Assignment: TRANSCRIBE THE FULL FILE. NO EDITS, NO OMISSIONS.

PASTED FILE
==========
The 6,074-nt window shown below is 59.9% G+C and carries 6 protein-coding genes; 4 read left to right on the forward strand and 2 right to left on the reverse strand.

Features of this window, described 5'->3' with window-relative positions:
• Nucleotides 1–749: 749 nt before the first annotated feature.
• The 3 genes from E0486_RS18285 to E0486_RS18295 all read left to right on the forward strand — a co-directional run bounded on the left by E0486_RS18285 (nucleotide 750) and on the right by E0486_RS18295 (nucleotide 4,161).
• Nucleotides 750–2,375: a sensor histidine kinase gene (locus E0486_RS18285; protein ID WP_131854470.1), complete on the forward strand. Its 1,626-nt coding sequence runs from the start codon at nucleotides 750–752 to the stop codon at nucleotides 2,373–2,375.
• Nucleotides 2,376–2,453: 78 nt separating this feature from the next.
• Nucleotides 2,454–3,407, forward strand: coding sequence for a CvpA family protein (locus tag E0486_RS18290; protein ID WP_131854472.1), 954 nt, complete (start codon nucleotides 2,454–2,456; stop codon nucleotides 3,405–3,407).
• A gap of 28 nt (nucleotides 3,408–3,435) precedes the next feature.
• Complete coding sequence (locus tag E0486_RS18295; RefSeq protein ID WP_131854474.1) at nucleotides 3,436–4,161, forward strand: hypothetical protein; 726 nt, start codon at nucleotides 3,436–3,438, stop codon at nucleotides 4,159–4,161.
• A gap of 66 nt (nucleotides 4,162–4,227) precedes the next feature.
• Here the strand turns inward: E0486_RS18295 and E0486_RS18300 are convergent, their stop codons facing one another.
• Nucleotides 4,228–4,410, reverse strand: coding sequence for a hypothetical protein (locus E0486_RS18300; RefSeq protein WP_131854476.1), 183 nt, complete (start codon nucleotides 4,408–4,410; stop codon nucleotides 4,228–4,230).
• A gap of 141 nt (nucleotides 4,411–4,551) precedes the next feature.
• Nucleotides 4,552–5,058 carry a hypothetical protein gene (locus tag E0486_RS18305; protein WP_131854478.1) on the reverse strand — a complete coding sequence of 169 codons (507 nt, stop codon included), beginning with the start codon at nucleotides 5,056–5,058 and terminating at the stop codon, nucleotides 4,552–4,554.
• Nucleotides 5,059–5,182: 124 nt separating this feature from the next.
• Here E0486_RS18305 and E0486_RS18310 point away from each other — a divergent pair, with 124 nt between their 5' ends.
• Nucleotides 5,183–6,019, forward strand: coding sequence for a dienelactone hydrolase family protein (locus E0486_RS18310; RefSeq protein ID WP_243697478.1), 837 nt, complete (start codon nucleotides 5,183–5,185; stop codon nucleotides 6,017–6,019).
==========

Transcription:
The 6,074-nt window shown below is 59.9% G+C and carries 6 protein-coding genes; 4 read left to right on the forward strand and 2 right to left on the reverse strand.

Features of this window, described 5'->3' with window-relative positions:
• Nucleotides 1–749: 749 nt before the first annotated feature.
• The 3 genes from E0486_RS18285 to E0486_RS18295 all read left to right on the forward strand — a co-directional run bounded on the left by E0486_RS18285 (nucleotide 750) and on the right by E0486_RS18295 (nucleotide 4,161).
• Nucleotides 750–2,375: a sensor histidine kinase gene (locus E0486_RS18285; protein ID WP_131854470.1), complete on the forward strand. Its 1,626-nt coding sequence runs from the start codon at nucleotides 750–752 to the stop codon at nucleotides 2,373–2,375.
• Nucleotides 2,376–2,453: 78 nt separating this feature from the next.
• Nucleotides 2,454–3,407, forward strand: coding sequence for a CvpA family protein (locus tag E0486_RS18290; protein ID WP_131854472.1), 954 nt, complete (start codon nucleotides 2,454–2,456; stop codon nucleotides 3,405–3,407).
• A gap of 28 nt (nucleotides 3,408–3,435) precedes the next feature.
• Complete coding sequence (locus tag E0486_RS18295; RefSeq protein ID WP_131854474.1) at nucleotides 3,436–4,161, forward strand: hypothetical protein; 726 nt, start codon at nucleotides 3,436–3,438, stop codon at nucleotides 4,159–4,161.
• A gap of 66 nt (nucleotides 4,162–4,227) precedes the next feature.
• Here the strand turns inward: E0486_RS18295 and E0486_RS18300 are convergent, their stop codons facing one another.
• Nucleotides 4,228–4,410, reverse strand: coding sequence for a hypothetical protein (locus E0486_RS18300; RefSeq protein WP_131854476.1), 183 nt, complete (start codon nucleotides 4,408–4,410; stop codon nucleotides 4,228–4,230).
• A gap of 141 nt (nucleotides 4,411–4,551) precedes the next feature.
• Nucleotides 4,552–5,058 carry a hypothetical protein gene (locus tag E0486_RS18305; protein WP_131854478.1) on the reverse strand — a complete coding sequence of 169 codons (507 nt, stop codon included), beginning with the start codon at nucleotides 5,056–5,058 and terminating at the stop codon, nucleotides 4,552–4,554.
• Nucleotides 5,059–5,182: 124 nt separating this feature from the next.
• Here E0486_RS18305 and E0486_RS18310 point away from each other — a divergent pair, with 124 nt between their 5' ends.
• Nucleotides 5,183–6,019, forward strand: coding sequence for a dienelactone hydrolase family protein (locus E0486_RS18310; RefSeq protein ID WP_243697478.1), 837 nt, complete (start codon nucleotides 5,183–5,185; stop codon nucleotides 6,017–6,019).